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A model of TFP

  • Ricardo Lagos

This paper proposes an aggregative model of Total Factor Productivity (TFP) in the spirit of Houthakker (1955-1956). It considers a frictional labor market where production units are subject to idiosyncratic shocks and jobs are created and destroyed as in Mortensen and Pissarides (1994). An aggregate production function is derived by aggregating across micro production units in equilibrium. The level of TFP is explicitly shown to depend on the underlying distribution of shocks as well as on all the characteristics of the labor market as summarized by the job-destruction decision. The model is also used to study the effects of labor-market policies on the level of measured TFP.

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Paper provided by Federal Reserve Bank of Minneapolis in its series Staff Report with number 345.

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Date of creation: 2006
Date of revision:
Publication status: Published in Forthcoming In: Review of Economic Studies
Handle: RePEc:fip:fedmsr:345
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  1. Richard Rogerson & Diego Restuccia, 2004. "Policy Distortions and Aggregate Productivity with Heterogeneous Plants," 2004 Meeting Papers 69, Society for Economic Dynamics.
  2. Edward C. Prescott & Stephen L. Parente, 1999. "Monopoly Rights: A Barrier to Riches," American Economic Review, American Economic Association, vol. 89(5), pages 1216-1233, December.
  3. Marimon, R. & Zilibotti, F., 1998. "Unemployment vs. Mismatch of Talents," Papers 661, Stockholm - International Economic Studies.
  4. Ricardo Lagos, 2000. "An Alternative Approach to Search Frictions," Journal of Political Economy, University of Chicago Press, vol. 108(5), pages 851-873, October.
  5. Dale T. Mortensen & Christopher A. Pissarides, 1993. "Job Creation and Job Destruction in the Theory of Unemployment," CEP Discussion Papers dp0110, Centre for Economic Performance, LSE.
  6. Stephen L. Parente & Edward C. Prescott, 2002. "Barriers to Riches," MIT Press Books, The MIT Press, edition 1, volume 1, number 0262661306, June.
  7. Hopenhayn, Hugo & Rogerson, Richard, 1993. "Job Turnover and Policy Evaluation: A General Equilibrium Analysis," Journal of Political Economy, University of Chicago Press, vol. 101(5), pages 915-38, October.
  8. Prescott, Edward C, 1998. "Needed: A Theory of Total Factor Productivity," International Economic Review, Department of Economics, University of Pennsylvania and Osaka University Institute of Social and Economic Research Association, vol. 39(3), pages 525-51, August.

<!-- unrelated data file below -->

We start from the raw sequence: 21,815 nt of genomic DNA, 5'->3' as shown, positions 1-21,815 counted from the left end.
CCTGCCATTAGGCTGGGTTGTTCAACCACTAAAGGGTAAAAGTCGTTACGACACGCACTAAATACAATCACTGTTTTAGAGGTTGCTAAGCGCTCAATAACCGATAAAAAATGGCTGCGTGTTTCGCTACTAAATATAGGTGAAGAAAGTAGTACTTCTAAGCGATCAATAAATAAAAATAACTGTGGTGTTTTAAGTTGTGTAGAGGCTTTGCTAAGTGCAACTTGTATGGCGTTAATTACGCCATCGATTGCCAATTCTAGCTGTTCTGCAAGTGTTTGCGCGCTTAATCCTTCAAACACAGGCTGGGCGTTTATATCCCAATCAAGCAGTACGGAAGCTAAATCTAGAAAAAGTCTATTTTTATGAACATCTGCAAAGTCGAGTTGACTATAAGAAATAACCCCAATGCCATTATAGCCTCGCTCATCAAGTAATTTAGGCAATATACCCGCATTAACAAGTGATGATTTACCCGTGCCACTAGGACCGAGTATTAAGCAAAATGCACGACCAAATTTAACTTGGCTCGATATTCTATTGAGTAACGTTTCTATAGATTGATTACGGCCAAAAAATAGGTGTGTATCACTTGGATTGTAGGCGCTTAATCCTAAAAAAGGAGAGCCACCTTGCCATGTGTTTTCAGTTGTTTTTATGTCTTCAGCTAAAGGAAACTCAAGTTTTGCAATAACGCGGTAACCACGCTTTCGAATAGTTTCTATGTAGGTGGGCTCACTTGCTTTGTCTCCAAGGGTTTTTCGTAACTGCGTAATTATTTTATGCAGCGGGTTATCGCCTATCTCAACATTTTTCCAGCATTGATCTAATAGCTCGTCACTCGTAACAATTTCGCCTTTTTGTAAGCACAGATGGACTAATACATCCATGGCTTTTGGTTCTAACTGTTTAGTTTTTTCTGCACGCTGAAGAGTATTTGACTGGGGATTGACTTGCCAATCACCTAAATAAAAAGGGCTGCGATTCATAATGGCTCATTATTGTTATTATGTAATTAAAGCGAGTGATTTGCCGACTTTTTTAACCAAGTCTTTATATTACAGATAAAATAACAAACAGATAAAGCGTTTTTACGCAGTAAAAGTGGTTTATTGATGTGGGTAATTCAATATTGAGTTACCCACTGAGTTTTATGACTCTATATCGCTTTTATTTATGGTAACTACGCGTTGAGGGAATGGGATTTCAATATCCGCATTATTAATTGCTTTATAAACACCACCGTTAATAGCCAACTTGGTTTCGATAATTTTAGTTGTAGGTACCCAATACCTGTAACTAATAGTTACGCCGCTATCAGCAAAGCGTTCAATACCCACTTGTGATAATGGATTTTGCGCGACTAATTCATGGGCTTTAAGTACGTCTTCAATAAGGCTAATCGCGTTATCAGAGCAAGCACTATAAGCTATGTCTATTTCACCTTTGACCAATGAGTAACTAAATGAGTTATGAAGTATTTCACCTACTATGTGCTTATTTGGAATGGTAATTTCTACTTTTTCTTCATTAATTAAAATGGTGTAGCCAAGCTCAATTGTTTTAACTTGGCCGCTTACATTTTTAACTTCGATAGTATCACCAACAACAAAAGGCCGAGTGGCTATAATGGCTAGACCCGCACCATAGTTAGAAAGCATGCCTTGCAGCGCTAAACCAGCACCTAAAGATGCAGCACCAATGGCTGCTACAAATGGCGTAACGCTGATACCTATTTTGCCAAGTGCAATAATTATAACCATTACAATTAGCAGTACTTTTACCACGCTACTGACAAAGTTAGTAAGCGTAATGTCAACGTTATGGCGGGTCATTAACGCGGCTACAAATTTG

9. Daron Acemoglu & Fabrizio Zilbotti, 1999. "Productivity Differences," NBER Working Papers 6879, National Bureau of Economic Research, Inc.
  10. Simon Gilchrist & John C. Williams, 1998. "Putty-Clay and Investment: A Business Cycle Analysis," NBER Working Papers 6812, National Bureau of Economic Research, Inc.
  11. Robert E. Hall & Charles I. Jones, 1999. "Why Do Some Countries Produce So Much More Output per Worker than Others?," NBER Working Papers 6564, National Bureau of Economic Research, Inc.
  12. Veracierto, Marcelo, 2001. "Employment Flows, Capital Mobility, and Policy Analysis," International Economic Review, Department of Economics, University of Pennsylvania and Osaka University Institute of Social and Economic Research Association, vol. 42(3), pages 571-95, August.
  13. Charles I. Jones, 2005. "The Shape of Production Functions and the Direction of Technical Change," The Quarterly Journal of Economics, MIT Press, vol. 120(2), pages 517-549, May.
  14. Conlisk, John, 1989. "An Aggregate Model of Technical Change," The Quarterly Journal of Economics, MIT Press, vol. 104(4), pages 787-821, November.
  15. Parente, Stephen L & Prescott, Edward C, 1994. "Barriers to Technology Adoption and Development," Journal of Political Economy, University of Chicago Press, vol. 102(2), pages 298-321, April.
  16. Christopher A. Pissarides, 2000. "Equilibrium Unemployment Theory, 2nd Edition," MIT Press Books, The MIT Press, edition 1, volume 1, number 0262161877, June.
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